A lot of travelers have fallen in love with Cebu. It is one of the places in the Philippines where locals and foreigners would like to crash for a while if there is a need to get away from the stresses of life.
The world-renowned waters of Sumilon in the South, the fine sands with its long stretch of white sand beaches of Bantayan in the North. The mountains around the island of Cebu compliments its rivers and freshwater adventures. The list goes on. But Cebu is not just all about its adventures and beaches. It has more than that.
Oldest City in the Country
Cebu City is the second-largest city after Manila and it is one of the most developed cities in the whole country. However, before Manila became the capital of the Philippines, it was Cebu. It was also the first settlement of the Spaniards who stayed in the country for more than 300 years. Colon Street or Dalan Colon is the shortest and oldest national road in the Philippines. It was privately owned by the Frontreras family before it was part of the national road.
Before the introduction of motorized vehicles in 1901, Tartanilla or Calesa in Spanish was the main mode of transportation in Cebu during the Spanish era. The tartanilla is an inclined two-wheeled cart drawn by a horse. Kutsero is the name of the person who takes charge and sits in front of the kalesa as a driver. It was supposed to be reserved for nobles and high-ranking officials before it became available to the public. Aside from being the main mode of transportation of the locals, it was also used to transport merchant’s goods and other transportation needs.. The streets of Cebu were filled with tartanillas until World War 2 destroyed most of them. Today, tartanillas can be found in the streets of Colon and a few streets in Cebu. But the number of active tartanillas has tremendously declined since having motorized vehicles are obviously more convenient. Also, some animal welfare organizations filed complaints against animal cruelty to ban horse-drawn tartanillas from the streets of Cebu. A ride would cost 8 – 10 pesos per trip.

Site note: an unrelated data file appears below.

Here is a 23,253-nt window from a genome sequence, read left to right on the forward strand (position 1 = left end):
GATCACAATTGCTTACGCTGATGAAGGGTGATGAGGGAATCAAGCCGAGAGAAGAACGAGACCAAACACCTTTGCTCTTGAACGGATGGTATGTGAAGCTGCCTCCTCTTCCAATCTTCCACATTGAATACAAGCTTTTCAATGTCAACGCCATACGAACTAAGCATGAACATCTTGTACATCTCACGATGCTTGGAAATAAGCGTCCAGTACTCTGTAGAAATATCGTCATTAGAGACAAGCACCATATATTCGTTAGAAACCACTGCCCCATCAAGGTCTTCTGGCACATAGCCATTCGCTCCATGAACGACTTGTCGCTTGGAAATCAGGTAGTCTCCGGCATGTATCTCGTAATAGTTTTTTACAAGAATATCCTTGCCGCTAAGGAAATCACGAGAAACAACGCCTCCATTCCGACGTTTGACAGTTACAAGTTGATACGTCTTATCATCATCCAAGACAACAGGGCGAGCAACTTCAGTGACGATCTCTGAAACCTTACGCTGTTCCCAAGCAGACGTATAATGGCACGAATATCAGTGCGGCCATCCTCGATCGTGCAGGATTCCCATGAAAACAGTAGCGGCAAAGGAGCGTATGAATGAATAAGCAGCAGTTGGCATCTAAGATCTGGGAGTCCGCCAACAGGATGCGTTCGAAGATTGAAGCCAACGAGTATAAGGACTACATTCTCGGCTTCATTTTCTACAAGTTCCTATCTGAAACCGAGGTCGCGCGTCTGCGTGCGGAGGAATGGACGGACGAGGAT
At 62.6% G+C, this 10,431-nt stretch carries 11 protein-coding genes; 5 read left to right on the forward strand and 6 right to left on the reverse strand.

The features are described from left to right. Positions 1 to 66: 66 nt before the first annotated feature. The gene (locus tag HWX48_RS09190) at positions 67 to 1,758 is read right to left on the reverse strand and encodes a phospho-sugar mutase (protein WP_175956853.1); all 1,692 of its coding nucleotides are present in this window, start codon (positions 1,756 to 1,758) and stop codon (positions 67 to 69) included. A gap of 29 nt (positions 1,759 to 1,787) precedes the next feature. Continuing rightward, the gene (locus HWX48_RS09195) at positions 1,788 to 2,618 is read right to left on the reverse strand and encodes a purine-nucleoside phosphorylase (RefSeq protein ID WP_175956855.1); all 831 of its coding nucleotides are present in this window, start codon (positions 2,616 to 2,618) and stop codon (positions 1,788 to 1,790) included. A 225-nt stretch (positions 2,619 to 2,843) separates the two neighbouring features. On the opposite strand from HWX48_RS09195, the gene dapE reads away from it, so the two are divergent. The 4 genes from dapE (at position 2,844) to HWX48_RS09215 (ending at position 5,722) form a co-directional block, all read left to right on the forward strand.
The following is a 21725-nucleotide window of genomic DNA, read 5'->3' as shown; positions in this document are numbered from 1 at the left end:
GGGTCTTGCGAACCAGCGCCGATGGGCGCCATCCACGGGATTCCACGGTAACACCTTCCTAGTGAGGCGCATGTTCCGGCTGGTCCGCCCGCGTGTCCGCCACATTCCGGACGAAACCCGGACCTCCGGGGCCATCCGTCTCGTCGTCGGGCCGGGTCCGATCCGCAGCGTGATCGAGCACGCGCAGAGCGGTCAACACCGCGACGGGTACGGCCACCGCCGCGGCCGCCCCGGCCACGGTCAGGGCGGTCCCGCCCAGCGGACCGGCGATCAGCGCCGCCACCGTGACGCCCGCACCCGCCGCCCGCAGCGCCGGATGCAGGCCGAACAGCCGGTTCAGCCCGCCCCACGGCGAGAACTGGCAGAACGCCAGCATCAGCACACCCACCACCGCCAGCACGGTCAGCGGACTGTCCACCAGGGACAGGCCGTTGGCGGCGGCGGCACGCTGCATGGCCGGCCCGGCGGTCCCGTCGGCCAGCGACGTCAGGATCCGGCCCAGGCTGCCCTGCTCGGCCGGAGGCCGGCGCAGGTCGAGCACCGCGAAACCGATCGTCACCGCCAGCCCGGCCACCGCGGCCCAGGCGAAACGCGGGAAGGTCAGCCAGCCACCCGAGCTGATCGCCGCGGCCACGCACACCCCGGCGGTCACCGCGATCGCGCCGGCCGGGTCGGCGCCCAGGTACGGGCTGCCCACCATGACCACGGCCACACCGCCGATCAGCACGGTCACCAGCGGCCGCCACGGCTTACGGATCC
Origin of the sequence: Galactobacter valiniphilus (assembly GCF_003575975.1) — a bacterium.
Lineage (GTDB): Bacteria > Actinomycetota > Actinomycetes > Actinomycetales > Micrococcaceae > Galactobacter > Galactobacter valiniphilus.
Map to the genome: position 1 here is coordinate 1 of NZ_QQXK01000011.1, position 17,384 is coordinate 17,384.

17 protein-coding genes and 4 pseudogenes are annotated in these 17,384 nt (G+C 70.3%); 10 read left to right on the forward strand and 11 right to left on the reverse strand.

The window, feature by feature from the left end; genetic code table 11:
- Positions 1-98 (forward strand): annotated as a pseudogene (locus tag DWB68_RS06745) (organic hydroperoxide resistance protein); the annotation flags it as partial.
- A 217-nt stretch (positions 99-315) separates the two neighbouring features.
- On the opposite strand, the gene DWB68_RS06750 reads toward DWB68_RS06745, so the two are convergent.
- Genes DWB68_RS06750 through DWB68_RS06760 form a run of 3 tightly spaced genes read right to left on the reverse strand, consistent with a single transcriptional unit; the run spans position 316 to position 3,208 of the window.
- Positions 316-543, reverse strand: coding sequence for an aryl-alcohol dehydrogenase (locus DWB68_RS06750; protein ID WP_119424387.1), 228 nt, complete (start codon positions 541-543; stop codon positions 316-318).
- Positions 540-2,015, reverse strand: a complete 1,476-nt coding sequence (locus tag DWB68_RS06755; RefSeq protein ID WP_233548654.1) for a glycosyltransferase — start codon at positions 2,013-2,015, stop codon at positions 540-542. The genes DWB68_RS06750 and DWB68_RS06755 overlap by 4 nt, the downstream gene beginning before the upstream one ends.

Best Tasting Lechon
Aside from the strong Catholic belief, the Spaniards taught the Cebuano, that the tasty lechon or litson baboy in the local dialect. Letchon is a roasted suckling pig slowly cooked for 4-5 hours with lemongrass, onions, bay leaves, garlic, oil, salt, and pepper to taste. The ingredients are stuck inside the pig’s belly, cooking it slowly until its skin turns golden brown as the juices of the ingredients soak the meat creating a unique taste and aroma. Anthony Bourdain the famous lifestyle celebrity chef, travel documentarian, and television personality describes Cebu’s letchon as the best tasting roasted pig ever. The price of the whole lechon varies from 2500 – 4500 which is dependent on its size. Per kilo, usually from 300 – 450.
If you think that balot (duck egg embryo) is the weirdest food you could taste in Cebu, not anymore. Tuslob Buwa literally means tus.lob dip, bu.wa, bubbles top the weird food chart. Tublob Buwa is composed of pig’s brain, liver spread or pig’s liver, garlic, onion, water, oil, and salt or salted shrimp paste to taste. Usually, vendors offering this meal provide a set of ingredients including the wok and stove. Unfortunately, you need to cook it yourself before you dig in. It costs around 50 -100 pesos excluding the hanging rice costs around 2-5 pesos each.
Some Tuslob Buwa vendors serve it differently. The cooked pig’s brain is placed in one oversized wok ready to eat. You can then ask from the tindera (store attendant) for hanging rice and using your hands with or without plastic, dip your rice inside the wok until you get your fill while sharing it with other hungry customers. Not quite hygienic but well… 😀 It costs more or less 20 pesos including hanging rice.
Grandest Festival of the Country
Festivals are part of the Filipino culture. Unnumbered festivals from the tiniest barangays (suburbs) to the largest cities all over the country celebrate it. There are 8 major festivals and the grandest can be experienced in Cebu. Sinulog is a religious prayer dance honoring the Sto. Nino or the Child Jesus is annually celebrated every 3rd Sunday of January. After the 9-day novena, a parade of thousands of devotees chants and praise the child, Jesus. Aside from its religious aspect, the festival is known for street parties. However, these past few years, the street parties were lessening.